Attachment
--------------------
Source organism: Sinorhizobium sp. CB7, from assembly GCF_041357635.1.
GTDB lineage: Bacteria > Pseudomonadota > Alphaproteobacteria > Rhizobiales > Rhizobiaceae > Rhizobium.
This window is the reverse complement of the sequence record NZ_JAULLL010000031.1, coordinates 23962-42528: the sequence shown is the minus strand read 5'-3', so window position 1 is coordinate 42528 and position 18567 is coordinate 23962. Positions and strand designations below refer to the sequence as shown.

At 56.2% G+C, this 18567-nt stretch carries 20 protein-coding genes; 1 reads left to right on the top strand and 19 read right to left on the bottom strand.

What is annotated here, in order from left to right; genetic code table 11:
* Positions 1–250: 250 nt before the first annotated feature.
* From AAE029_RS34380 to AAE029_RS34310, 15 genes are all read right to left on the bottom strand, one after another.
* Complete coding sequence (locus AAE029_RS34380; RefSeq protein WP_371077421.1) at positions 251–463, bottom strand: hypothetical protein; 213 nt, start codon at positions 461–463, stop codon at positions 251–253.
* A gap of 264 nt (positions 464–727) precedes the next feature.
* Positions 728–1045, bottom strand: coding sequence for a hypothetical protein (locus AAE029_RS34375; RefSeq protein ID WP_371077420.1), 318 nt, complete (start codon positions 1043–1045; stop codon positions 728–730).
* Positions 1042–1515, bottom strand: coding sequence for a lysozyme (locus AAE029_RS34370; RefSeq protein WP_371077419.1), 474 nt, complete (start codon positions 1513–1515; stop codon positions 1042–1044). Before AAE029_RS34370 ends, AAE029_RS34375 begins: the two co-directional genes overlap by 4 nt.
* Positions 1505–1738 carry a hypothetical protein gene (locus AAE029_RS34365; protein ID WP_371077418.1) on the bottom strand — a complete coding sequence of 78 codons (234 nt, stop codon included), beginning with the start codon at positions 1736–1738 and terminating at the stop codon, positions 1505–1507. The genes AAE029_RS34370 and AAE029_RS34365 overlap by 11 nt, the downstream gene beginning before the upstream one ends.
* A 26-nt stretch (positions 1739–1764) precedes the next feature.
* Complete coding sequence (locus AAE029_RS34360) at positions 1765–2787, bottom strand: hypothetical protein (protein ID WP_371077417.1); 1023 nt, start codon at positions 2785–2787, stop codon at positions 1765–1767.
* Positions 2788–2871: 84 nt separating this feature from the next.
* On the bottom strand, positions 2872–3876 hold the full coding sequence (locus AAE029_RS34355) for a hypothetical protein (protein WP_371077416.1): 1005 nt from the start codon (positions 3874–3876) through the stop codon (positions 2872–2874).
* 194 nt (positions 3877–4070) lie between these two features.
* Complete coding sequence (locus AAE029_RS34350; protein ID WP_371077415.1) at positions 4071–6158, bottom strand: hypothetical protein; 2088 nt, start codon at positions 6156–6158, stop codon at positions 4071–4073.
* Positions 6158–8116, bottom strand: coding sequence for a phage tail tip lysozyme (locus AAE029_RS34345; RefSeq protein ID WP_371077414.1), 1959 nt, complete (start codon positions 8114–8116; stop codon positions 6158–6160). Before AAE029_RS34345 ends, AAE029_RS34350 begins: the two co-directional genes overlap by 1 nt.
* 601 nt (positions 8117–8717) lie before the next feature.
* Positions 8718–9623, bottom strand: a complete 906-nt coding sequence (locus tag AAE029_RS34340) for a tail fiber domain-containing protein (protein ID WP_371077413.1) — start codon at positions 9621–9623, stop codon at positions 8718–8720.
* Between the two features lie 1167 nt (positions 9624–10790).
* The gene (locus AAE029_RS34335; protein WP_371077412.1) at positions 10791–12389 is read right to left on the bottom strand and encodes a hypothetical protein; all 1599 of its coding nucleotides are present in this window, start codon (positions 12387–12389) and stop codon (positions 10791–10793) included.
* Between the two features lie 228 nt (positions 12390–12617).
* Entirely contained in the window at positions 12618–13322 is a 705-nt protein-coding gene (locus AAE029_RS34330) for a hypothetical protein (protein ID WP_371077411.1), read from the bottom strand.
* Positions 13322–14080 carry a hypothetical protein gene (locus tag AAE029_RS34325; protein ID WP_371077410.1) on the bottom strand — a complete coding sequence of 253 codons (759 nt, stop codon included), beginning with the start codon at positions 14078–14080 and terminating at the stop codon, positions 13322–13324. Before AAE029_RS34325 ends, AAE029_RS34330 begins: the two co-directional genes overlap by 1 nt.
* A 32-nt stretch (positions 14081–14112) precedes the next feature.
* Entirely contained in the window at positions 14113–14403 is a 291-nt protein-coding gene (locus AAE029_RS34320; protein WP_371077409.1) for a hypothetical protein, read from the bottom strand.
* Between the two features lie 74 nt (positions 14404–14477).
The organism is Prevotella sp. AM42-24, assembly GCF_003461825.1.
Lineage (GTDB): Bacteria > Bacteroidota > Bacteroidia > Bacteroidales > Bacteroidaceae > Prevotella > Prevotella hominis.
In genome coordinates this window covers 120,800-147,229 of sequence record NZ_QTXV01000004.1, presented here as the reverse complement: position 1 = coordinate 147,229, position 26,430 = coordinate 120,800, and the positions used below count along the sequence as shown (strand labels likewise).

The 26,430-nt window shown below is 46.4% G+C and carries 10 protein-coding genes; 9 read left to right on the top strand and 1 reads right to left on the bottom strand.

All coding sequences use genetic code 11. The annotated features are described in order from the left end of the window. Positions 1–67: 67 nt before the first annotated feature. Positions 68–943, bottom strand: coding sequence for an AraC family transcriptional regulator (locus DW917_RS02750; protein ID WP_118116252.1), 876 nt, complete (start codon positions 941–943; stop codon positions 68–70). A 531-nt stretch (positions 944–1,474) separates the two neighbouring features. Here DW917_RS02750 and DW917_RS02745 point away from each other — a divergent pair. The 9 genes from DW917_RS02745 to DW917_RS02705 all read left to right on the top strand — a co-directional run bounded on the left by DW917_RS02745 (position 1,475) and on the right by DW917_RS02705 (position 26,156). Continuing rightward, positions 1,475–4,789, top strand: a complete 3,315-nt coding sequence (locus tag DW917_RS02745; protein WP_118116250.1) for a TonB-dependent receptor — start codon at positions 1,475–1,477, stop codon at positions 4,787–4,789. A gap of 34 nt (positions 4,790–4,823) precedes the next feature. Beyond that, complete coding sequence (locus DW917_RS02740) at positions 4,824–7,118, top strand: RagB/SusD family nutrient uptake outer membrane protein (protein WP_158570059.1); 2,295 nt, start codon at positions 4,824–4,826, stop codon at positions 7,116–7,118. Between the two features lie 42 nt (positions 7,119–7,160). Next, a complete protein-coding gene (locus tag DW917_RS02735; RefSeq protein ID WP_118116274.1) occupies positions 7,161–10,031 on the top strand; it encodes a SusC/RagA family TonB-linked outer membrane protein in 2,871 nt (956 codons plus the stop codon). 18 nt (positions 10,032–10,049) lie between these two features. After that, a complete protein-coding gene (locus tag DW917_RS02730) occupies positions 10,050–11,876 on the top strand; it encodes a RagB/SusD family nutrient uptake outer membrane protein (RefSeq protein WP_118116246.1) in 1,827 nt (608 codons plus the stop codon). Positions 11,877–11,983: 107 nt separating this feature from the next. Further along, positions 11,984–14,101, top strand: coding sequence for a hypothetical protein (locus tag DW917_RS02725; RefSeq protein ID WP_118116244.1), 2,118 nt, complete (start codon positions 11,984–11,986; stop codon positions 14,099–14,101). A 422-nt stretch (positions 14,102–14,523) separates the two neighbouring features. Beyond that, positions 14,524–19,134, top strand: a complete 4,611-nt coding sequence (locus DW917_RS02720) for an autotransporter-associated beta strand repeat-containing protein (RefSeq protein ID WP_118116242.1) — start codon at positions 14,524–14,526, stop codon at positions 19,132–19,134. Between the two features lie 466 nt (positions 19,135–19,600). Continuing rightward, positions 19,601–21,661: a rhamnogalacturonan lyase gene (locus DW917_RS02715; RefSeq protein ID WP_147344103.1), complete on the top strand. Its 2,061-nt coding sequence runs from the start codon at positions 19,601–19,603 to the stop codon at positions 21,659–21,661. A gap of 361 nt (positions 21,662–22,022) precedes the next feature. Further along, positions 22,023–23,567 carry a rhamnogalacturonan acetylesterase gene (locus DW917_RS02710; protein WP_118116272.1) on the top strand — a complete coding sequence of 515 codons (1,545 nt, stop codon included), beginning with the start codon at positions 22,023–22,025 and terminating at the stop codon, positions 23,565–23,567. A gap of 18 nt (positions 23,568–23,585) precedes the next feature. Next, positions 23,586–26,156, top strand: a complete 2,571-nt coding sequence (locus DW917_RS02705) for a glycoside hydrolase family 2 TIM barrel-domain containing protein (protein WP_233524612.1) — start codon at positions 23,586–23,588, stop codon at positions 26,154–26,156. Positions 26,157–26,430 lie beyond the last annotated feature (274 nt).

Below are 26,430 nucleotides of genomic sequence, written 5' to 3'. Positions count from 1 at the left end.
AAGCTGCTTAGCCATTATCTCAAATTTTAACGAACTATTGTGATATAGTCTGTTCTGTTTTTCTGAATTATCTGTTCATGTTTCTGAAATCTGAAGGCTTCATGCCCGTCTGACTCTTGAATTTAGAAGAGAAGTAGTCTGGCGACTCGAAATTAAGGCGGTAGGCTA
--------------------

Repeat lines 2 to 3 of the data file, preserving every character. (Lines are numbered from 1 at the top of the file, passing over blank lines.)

GTDB lineage: Bacteria > Pseudomonadota > Alphaproteobacteria > Rhizobiales > Rhizobiaceae > Rhizobium.
This window is the reverse complement of the sequence record NZ_JAULLL010000031.1, coordinates 23962-42528: the sequence shown is the minus strand read 5'-3', so window position 1 is coordinate 42528 and position 18567 is coordinate 23962. Positions and strand designations below refer to the sequence as shown.